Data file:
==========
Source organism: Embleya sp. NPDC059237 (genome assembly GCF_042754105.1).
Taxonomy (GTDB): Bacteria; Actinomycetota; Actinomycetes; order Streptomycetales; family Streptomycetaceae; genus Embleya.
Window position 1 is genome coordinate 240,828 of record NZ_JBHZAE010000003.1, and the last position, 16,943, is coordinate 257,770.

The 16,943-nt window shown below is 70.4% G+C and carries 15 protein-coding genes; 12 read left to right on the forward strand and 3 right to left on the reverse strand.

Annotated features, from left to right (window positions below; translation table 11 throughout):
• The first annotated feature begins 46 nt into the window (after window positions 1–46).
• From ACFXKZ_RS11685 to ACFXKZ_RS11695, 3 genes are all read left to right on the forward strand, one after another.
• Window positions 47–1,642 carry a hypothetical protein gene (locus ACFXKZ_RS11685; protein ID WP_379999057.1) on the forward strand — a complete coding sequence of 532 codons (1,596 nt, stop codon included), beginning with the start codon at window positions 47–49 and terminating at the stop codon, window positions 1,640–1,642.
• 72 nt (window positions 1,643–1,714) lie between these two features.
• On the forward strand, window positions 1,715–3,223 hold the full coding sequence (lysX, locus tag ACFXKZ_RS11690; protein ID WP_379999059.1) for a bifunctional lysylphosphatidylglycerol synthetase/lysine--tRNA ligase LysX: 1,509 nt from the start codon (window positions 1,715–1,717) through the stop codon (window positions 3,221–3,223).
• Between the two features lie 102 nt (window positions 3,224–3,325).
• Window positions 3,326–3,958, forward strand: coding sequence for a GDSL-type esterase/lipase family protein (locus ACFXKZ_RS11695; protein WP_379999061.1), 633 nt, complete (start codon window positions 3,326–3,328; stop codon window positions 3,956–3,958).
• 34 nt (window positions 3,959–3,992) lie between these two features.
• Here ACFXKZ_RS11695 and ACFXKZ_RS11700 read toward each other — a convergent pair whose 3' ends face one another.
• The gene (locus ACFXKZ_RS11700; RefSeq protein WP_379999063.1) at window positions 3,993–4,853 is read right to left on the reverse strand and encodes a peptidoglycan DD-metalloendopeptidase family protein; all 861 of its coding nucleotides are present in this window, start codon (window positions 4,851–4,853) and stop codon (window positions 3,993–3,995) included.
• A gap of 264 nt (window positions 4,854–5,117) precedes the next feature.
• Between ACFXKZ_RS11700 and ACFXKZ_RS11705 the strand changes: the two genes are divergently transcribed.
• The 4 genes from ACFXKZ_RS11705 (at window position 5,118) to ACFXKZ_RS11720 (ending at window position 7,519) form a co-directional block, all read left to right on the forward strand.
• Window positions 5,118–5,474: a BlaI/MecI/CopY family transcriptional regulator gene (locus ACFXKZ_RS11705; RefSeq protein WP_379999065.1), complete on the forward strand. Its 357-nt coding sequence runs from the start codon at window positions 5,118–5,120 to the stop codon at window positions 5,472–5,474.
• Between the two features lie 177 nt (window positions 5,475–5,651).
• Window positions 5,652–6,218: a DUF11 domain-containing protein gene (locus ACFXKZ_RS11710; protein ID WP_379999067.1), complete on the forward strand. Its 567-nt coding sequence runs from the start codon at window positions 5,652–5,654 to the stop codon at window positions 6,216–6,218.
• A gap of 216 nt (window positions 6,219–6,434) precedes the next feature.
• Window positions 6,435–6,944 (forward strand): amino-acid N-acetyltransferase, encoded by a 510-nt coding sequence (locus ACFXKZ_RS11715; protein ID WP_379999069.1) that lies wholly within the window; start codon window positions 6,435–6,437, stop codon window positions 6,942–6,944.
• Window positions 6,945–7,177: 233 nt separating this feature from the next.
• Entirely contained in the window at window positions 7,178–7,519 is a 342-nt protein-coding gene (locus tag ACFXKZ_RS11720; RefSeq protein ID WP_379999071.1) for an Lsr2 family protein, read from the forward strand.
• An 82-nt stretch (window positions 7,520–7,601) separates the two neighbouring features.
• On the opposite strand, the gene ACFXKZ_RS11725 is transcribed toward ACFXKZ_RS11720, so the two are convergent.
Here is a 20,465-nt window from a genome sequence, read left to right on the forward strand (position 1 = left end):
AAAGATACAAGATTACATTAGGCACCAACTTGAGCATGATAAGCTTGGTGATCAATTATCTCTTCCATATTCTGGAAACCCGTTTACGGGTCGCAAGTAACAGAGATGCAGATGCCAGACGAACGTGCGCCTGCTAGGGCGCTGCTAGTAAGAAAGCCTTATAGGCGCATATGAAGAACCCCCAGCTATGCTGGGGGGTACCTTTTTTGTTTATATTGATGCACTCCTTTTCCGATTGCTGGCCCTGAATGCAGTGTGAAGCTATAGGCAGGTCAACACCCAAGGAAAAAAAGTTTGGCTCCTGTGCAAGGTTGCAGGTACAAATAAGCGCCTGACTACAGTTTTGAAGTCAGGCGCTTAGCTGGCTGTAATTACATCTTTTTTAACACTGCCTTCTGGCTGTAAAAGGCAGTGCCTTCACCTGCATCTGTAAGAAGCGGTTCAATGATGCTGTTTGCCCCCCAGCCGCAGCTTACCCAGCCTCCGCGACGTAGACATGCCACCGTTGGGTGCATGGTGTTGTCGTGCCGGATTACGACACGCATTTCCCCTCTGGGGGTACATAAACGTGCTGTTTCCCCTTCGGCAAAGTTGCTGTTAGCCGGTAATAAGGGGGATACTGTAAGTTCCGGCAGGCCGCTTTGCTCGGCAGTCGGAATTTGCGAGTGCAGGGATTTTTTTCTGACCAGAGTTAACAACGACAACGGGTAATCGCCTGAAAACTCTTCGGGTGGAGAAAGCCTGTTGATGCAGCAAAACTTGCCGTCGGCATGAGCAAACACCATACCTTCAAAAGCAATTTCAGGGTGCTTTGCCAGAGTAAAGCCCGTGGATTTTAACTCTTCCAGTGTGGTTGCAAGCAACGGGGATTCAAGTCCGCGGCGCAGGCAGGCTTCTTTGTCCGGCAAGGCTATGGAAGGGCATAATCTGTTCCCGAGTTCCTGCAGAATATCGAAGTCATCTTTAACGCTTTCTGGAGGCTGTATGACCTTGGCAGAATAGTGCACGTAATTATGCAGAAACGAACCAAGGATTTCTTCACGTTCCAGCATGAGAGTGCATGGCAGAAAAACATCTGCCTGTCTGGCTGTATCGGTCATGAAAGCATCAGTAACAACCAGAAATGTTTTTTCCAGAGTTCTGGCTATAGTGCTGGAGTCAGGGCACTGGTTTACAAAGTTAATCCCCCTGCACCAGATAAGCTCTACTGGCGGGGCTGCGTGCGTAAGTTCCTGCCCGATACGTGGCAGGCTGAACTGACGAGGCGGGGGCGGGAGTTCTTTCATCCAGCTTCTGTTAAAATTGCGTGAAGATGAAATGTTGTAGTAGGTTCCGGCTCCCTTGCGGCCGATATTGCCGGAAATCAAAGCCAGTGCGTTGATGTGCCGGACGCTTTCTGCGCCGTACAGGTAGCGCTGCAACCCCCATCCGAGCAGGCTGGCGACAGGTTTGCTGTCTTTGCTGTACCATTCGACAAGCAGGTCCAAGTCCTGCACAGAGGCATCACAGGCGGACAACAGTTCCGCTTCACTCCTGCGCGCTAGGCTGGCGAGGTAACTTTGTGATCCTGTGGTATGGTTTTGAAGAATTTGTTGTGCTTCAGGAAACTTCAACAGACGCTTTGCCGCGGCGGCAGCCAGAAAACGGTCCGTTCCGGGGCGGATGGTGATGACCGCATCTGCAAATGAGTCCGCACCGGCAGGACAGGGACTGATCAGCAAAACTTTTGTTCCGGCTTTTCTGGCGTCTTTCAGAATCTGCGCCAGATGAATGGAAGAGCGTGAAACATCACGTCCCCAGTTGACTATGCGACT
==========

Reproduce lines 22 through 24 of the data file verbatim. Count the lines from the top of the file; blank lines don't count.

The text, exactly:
• A gap of 216 nt (window positions 6,219–6,434) precedes the next feature.
• Window positions 6,435–6,944 (forward strand): amino-acid N-acetyltransferase, encoded by a 510-nt coding sequence (locus ACFXKZ_RS11715; protein ID WP_379999069.1) that lies wholly within the window; start codon window positions 6,435–6,437, stop codon window positions 6,942–6,944.
• Window positions 6,945–7,177: 233 nt separating this feature from the next.